Robyn alerts me to the USPTO's kids' pages, where they've posted a colorful -- but sharply slanted -- "Put a stop to piracy" campaign. We thought it needed a bit of annotation to help kids understand (red from the USPTO page, black mine):
CAN YOU TELL WHAT'S WRONG?
You hook up a VCR to your DVD player and make copies of your movie collections as gifts for your pals.
Sorry. You try to hook the two together but Macrovision prevents you from getting a clear picture, even when the movies you want to copy are no longer in print or you're trying to extract scenes to add to commentaries. You probably won't be able to find a macrovision-less VCR, because Macrovision has been suing their makers for patent infringement.
You capture pictures from TV shows and post them on your website along with soundbytes that make you laugh.
Great, you've got a pre-broadcast-flag TV setup that lets you make fair use of media. Hold onto it, because if Hollywood and the FCC have their way, you'll be technologically prevented from grabbing these captures in the future. A "soundbyte" sounds ok, just remember that a sound-gigabyte probably exceeds fair use.
You buy a fake pair of designer shoes from a street vendor - they look like the real thing and cost only a few dollars.
Cool, so long as they weren't made by sweatshop labor and you weren't deceived into thinking you'd bought real designer merchandise. You've just saved yourself a bundle and helped the free market. Fashion designs aren't copyrightable, and trademark protects only against consumer confusion.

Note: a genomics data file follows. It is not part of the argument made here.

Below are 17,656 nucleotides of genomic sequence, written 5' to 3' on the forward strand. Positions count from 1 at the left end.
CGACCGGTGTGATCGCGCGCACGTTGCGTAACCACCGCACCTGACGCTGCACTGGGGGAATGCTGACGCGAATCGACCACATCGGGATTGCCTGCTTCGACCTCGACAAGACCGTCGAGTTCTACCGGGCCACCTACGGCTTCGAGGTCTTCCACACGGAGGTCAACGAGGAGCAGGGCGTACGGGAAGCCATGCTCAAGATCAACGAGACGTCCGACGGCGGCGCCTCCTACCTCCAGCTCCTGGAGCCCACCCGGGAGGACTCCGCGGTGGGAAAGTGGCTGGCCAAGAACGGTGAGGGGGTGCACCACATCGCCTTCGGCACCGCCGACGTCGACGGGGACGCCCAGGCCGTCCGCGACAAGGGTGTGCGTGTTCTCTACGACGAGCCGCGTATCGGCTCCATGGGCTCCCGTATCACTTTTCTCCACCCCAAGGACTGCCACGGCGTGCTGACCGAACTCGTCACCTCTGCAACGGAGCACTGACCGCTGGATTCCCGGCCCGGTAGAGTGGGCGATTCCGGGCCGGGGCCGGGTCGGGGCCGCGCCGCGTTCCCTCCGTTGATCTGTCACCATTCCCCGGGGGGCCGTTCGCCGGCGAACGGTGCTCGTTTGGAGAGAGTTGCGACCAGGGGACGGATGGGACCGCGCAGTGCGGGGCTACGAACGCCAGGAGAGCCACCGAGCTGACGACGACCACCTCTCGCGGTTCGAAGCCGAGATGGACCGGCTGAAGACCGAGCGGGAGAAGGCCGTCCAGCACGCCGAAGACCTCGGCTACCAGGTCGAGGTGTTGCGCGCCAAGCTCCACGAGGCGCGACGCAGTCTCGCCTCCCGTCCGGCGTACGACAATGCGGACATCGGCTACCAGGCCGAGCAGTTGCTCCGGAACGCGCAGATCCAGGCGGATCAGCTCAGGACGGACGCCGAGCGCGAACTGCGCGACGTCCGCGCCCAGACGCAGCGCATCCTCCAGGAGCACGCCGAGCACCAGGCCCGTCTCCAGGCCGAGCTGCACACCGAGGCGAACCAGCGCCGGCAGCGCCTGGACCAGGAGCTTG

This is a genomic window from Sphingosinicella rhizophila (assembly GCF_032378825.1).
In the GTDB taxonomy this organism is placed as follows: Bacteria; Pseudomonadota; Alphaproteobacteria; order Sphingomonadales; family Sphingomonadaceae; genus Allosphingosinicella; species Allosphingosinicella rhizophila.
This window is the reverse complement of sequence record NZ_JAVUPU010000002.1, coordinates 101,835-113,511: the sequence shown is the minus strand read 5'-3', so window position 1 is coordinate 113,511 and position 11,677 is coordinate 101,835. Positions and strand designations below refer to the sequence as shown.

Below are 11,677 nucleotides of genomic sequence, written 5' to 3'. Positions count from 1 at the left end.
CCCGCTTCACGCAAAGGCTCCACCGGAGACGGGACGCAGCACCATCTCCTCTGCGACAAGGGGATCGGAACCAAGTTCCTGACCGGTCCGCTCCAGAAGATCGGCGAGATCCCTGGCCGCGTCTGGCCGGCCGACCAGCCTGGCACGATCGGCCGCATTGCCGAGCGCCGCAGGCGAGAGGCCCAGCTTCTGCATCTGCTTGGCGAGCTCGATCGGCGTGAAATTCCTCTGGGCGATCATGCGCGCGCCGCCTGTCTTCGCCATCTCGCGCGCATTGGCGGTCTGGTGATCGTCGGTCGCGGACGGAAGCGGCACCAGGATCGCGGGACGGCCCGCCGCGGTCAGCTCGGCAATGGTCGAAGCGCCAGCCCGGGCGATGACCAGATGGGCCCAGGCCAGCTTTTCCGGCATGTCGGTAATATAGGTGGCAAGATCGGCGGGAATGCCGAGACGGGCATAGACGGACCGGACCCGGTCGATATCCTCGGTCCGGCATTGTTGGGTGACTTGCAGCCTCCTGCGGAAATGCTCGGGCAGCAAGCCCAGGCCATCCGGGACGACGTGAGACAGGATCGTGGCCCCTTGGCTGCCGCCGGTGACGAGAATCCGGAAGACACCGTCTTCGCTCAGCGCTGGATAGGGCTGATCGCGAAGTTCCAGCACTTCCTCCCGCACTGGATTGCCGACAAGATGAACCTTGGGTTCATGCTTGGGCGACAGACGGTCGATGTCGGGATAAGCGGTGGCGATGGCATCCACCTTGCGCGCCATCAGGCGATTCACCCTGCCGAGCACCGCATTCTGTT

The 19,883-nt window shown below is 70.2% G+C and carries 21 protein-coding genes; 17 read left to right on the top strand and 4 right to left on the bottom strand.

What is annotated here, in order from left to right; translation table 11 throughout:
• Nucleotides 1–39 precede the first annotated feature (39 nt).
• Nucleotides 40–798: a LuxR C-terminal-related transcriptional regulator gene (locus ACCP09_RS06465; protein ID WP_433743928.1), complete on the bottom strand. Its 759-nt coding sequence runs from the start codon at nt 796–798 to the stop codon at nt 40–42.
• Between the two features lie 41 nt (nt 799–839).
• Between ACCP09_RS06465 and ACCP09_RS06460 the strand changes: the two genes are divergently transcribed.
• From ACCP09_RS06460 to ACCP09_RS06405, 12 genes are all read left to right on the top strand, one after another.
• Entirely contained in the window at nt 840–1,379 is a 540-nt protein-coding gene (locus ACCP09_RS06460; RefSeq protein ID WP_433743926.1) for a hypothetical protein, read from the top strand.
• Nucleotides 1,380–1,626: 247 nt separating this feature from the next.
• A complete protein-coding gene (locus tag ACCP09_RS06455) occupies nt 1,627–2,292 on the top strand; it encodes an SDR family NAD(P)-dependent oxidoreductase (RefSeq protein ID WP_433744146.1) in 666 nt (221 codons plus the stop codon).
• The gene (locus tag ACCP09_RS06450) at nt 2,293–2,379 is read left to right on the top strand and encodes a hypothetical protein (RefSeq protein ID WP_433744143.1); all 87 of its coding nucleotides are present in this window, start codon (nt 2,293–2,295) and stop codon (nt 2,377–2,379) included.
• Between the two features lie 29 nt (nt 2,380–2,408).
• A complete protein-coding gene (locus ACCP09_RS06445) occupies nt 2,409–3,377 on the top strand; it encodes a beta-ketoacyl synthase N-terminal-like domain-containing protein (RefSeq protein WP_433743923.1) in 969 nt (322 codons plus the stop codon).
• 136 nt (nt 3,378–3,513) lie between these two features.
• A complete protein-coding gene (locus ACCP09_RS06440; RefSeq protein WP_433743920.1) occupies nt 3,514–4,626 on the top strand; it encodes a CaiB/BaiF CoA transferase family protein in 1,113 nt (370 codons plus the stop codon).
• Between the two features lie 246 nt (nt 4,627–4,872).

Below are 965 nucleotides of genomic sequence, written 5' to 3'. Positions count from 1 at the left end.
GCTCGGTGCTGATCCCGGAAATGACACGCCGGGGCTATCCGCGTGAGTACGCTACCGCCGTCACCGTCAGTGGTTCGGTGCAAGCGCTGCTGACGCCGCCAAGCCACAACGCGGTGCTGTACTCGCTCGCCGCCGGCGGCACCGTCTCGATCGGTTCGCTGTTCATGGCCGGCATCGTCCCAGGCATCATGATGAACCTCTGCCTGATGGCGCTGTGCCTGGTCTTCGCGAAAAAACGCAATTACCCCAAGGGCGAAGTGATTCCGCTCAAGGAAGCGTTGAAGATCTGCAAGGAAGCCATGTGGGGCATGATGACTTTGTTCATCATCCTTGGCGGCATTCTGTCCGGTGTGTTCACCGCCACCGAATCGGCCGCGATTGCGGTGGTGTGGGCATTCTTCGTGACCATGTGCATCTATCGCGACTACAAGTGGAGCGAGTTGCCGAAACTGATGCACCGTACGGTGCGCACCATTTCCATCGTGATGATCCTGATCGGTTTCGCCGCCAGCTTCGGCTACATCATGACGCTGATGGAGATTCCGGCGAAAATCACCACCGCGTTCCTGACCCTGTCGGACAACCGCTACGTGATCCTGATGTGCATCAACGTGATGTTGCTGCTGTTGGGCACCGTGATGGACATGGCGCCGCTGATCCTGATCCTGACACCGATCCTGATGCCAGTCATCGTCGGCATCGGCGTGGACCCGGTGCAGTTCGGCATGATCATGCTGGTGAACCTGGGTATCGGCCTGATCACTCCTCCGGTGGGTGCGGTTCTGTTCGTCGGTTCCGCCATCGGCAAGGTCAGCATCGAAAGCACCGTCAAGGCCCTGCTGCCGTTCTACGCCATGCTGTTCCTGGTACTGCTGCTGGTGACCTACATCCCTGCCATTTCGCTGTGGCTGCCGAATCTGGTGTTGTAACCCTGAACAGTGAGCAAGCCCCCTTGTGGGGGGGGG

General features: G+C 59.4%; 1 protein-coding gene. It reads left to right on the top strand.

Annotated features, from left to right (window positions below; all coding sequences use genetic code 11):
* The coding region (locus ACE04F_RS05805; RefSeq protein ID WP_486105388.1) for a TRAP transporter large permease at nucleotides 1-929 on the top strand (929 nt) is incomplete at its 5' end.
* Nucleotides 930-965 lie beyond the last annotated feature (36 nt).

Can you spot others? Remember, kids, "these laws and regulations as well as the application process can be very complicated."
That's the question David Pogue asks in today's NYT column, because what you can do doesn't include many of the things a customer would most want. Add Apple/Cingular/Motorola's new Rokr to the list of technologies Derek recently reviewed in the new guide, The Customer Is Always Wrong -- deliberately crippled to protect outdated business plans.
...Will the phone have a hard drive that can hold thousands of songs? Will you be able to download songs straight from the Internet? Will it have a FireWire or U.S.B. 2.0 connector for superfast music transfer? Will you be able to use your songs as ring tones, so that the phone bursts out in "You Make Me Feel Like a Natural Woman" when your husband calls? ...the answer to all of [those questions] is no.
No, the phone doesn't contain a hard drive. It comes with a tiny, 512-megabyte TransFlash memory card. Incredibly, though, you can only store 100 songs on the phone, tops, no matter how much room is left on the card.
... No, you can't use songs as ring tones, at least not the songs you've bought from Apple's music store. (You can use ordinary MP3 files as ring tones, but loading them onto the phone isn't trivial.) This, too, is almost certainly a limitation driven by corporate interests. Cellphone carriers charge $1.50 to $3 apiece for ring tones; Cingular certainly wouldn't want to hand that lucrative business over to Apple's music store.
If you'd rather listen to music on your phone than grouse about these engineered limitations, there's always the open-source TCPMP for Treo or WinCE, which not only plays MP3 and OGG files, but videos too.